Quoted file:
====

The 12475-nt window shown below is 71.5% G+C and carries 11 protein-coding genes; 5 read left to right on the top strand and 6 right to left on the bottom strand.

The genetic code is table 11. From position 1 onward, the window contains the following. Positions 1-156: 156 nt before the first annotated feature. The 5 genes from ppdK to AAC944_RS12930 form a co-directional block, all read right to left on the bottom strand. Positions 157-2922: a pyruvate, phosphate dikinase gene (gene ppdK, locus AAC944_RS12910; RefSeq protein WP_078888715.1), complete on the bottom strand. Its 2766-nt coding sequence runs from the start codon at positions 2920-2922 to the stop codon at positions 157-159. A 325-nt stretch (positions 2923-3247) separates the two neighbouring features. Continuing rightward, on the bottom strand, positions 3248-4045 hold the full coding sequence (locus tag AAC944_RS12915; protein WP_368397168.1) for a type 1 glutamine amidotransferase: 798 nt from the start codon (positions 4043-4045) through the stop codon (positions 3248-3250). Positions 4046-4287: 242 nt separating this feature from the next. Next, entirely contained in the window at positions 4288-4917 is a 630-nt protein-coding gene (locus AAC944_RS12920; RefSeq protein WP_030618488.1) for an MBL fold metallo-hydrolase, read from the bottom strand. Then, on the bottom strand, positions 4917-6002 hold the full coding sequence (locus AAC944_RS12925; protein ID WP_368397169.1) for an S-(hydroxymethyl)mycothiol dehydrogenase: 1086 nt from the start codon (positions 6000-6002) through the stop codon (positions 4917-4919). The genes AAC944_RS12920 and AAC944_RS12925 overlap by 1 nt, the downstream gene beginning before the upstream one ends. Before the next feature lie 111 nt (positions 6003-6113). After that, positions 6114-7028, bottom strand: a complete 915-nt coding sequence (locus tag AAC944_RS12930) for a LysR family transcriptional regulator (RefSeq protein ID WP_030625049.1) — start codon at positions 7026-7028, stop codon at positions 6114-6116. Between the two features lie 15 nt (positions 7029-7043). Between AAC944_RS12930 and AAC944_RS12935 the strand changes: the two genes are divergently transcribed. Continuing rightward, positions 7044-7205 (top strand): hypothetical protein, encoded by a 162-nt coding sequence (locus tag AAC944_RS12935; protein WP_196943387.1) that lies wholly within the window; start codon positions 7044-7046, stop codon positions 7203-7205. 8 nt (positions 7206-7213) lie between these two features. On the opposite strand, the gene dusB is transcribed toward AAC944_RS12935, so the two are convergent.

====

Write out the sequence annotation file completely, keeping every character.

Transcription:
The 12475-nt window shown below is 71.5% G+C and carries 11 protein-coding genes; 5 read left to right on the top strand and 6 right to left on the bottom strand.

The genetic code is table 11. From position 1 onward, the window contains the following. Positions 1-156: 156 nt before the first annotated feature. The 5 genes from ppdK to AAC944_RS12930 form a co-directional block, all read right to left on the bottom strand. Positions 157-2922: a pyruvate, phosphate dikinase gene (gene ppdK, locus AAC944_RS12910; RefSeq protein WP_078888715.1), complete on the bottom strand. Its 2766-nt coding sequence runs from the start codon at positions 2920-2922 to the stop codon at positions 157-159. A 325-nt stretch (positions 2923-3247) separates the two neighbouring features. Continuing rightward, on the bottom strand, positions 3248-4045 hold the full coding sequence (locus tag AAC944_RS12915; protein WP_368397168.1) for a type 1 glutamine amidotransferase: 798 nt from the start codon (positions 4043-4045) through the stop codon (positions 3248-3250). Positions 4046-4287: 242 nt separating this feature from the next. Next, entirely contained in the window at positions 4288-4917 is a 630-nt protein-coding gene (locus AAC944_RS12920; RefSeq protein WP_030618488.1) for an MBL fold metallo-hydrolase, read from the bottom strand. Then, on the bottom strand, positions 4917-6002 hold the full coding sequence (locus AAC944_RS12925; protein ID WP_368397169.1) for an S-(hydroxymethyl)mycothiol dehydrogenase: 1086 nt from the start codon (positions 6000-6002) through the stop codon (positions 4917-4919). The genes AAC944_RS12920 and AAC944_RS12925 overlap by 1 nt, the downstream gene beginning before the upstream one ends. Before the next feature lie 111 nt (positions 6003-6113). After that, positions 6114-7028, bottom strand: a complete 915-nt coding sequence (locus tag AAC944_RS12930) for a LysR family transcriptional regulator (RefSeq protein ID WP_030625049.1) — start codon at positions 7026-7028, stop codon at positions 6114-6116. Between the two features lie 15 nt (positions 7029-7043). Between AAC944_RS12930 and AAC944_RS12935 the strand changes: the two genes are divergently transcribed. Continuing rightward, positions 7044-7205 (top strand): hypothetical protein, encoded by a 162-nt coding sequence (locus tag AAC944_RS12935; protein WP_196943387.1) that lies wholly within the window; start codon positions 7044-7046, stop codon positions 7203-7205. 8 nt (positions 7206-7213) lie between these two features. On the opposite strand, the gene dusB is transcribed toward AAC944_RS12935, so the two are convergent.